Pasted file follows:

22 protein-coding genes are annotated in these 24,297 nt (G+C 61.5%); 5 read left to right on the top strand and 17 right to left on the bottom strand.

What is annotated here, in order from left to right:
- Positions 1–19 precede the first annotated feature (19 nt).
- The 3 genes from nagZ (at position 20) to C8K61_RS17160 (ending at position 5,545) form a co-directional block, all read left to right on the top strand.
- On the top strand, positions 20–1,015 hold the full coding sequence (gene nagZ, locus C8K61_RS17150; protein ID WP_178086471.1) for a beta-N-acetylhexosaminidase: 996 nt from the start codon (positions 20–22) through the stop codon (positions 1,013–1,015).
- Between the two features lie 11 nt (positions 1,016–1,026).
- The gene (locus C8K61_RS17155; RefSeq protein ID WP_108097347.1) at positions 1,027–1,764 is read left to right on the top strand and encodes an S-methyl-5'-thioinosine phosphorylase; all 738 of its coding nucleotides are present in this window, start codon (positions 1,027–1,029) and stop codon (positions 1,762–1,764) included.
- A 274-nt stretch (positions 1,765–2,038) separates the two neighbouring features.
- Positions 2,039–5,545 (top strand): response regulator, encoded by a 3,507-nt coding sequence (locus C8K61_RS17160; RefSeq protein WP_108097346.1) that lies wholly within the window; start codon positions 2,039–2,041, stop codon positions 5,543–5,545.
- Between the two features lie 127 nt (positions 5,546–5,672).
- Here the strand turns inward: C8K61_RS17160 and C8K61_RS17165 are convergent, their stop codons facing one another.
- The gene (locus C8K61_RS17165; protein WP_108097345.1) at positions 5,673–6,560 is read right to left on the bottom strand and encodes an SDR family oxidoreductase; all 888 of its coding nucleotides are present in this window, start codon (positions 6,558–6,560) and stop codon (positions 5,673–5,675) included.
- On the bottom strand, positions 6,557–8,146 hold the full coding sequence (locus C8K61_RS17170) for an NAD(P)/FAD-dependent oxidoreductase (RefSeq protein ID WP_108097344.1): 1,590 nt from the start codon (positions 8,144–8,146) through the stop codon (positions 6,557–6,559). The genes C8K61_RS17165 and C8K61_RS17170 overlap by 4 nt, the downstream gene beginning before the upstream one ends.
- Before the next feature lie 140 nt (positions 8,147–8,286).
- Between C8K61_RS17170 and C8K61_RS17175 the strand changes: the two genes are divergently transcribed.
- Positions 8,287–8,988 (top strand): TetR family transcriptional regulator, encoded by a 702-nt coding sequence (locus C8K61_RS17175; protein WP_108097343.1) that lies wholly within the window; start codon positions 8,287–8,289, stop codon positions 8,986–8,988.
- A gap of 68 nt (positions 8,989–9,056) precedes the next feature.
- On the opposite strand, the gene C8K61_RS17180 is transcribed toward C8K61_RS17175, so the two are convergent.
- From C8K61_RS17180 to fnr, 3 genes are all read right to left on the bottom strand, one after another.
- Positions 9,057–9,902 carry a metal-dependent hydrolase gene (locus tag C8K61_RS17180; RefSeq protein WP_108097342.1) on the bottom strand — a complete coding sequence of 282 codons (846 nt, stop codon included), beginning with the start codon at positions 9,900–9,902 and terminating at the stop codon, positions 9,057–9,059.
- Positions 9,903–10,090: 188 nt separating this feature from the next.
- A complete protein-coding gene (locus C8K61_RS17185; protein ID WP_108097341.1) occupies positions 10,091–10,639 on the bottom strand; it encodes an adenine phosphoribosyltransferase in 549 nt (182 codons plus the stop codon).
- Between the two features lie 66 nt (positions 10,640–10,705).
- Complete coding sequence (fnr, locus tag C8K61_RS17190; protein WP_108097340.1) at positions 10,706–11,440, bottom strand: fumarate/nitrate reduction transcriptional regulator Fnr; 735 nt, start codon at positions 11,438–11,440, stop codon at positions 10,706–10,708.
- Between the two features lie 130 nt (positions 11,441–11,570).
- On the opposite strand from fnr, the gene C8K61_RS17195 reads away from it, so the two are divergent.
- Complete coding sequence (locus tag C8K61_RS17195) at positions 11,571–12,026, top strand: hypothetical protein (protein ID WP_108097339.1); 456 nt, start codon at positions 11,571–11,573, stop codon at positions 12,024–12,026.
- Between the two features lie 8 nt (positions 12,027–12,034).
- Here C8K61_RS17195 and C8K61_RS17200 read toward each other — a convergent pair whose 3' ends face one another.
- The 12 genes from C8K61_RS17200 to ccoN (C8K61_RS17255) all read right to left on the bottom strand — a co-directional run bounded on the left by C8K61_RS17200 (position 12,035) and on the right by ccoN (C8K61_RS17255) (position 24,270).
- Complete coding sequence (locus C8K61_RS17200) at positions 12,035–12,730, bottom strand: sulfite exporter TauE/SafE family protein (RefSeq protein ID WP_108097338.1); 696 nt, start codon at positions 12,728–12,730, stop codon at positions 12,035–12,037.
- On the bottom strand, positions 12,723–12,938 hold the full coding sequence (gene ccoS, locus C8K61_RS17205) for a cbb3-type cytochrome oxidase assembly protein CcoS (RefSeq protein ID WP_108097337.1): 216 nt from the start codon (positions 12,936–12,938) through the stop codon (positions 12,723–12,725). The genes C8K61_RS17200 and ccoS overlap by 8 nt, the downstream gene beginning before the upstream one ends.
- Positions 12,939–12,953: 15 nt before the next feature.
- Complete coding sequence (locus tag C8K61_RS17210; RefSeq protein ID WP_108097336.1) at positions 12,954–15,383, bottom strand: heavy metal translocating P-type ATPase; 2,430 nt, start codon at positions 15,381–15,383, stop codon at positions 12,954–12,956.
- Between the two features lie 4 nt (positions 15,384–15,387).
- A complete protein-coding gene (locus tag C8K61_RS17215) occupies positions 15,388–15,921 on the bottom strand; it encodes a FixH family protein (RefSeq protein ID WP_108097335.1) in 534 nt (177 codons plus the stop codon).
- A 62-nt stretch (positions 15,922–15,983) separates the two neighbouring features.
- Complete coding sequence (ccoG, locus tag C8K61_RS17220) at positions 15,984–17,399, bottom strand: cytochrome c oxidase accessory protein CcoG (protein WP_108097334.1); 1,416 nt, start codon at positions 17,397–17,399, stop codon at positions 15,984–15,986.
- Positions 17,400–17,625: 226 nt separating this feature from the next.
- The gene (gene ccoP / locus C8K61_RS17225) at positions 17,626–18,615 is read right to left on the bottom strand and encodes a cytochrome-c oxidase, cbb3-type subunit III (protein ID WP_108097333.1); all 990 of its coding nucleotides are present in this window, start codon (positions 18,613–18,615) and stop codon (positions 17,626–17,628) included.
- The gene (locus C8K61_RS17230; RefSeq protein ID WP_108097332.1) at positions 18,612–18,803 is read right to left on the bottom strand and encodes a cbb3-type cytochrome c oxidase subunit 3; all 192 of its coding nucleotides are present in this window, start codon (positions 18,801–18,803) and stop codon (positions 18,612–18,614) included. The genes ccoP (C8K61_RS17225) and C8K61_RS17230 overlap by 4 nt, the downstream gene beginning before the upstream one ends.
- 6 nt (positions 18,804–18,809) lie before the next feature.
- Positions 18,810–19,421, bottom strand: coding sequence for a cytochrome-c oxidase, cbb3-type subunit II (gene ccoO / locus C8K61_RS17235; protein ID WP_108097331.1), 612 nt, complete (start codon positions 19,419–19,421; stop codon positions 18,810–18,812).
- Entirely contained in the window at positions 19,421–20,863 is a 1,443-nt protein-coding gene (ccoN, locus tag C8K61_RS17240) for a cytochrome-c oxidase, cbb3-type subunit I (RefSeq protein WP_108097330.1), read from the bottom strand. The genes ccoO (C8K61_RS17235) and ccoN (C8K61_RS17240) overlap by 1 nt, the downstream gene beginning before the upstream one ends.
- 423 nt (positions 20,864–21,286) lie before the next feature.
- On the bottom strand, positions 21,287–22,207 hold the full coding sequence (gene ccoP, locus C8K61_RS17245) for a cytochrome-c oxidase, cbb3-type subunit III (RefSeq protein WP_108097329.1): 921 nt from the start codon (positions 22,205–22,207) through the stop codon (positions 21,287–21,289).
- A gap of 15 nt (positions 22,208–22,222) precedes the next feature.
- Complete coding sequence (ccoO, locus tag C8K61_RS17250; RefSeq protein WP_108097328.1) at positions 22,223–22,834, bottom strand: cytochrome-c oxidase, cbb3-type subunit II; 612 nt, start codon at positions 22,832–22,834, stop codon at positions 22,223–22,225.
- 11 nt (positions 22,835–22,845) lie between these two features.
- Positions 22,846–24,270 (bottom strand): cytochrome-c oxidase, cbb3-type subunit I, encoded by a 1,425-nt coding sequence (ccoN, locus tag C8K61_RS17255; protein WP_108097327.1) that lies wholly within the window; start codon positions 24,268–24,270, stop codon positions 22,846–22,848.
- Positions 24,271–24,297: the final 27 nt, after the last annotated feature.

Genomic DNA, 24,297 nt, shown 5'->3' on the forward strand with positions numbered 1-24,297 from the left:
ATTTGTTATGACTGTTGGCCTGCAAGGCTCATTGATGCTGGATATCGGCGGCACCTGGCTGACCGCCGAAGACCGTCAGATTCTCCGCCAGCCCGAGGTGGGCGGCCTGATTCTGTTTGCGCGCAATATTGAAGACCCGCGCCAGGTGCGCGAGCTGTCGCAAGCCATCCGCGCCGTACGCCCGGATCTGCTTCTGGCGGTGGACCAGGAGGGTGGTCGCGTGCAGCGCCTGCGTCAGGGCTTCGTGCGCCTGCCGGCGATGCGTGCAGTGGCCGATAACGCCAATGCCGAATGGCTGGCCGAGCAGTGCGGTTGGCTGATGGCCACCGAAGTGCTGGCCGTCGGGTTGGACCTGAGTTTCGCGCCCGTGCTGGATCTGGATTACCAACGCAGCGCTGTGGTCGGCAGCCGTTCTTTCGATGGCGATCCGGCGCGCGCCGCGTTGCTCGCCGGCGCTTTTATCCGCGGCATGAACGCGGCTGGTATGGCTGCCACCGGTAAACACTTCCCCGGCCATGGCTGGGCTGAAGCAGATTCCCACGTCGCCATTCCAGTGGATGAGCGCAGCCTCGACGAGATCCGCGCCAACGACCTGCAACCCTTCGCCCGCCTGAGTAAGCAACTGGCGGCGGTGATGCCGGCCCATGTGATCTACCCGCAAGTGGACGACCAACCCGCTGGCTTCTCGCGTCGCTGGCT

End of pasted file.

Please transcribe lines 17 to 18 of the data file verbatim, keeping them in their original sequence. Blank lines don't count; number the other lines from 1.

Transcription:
- A gap of 68 nt (positions 8,989–9,056) precedes the next feature.
- On the opposite strand, the gene C8K61_RS17180 is transcribed toward C8K61_RS17175, so the two are convergent.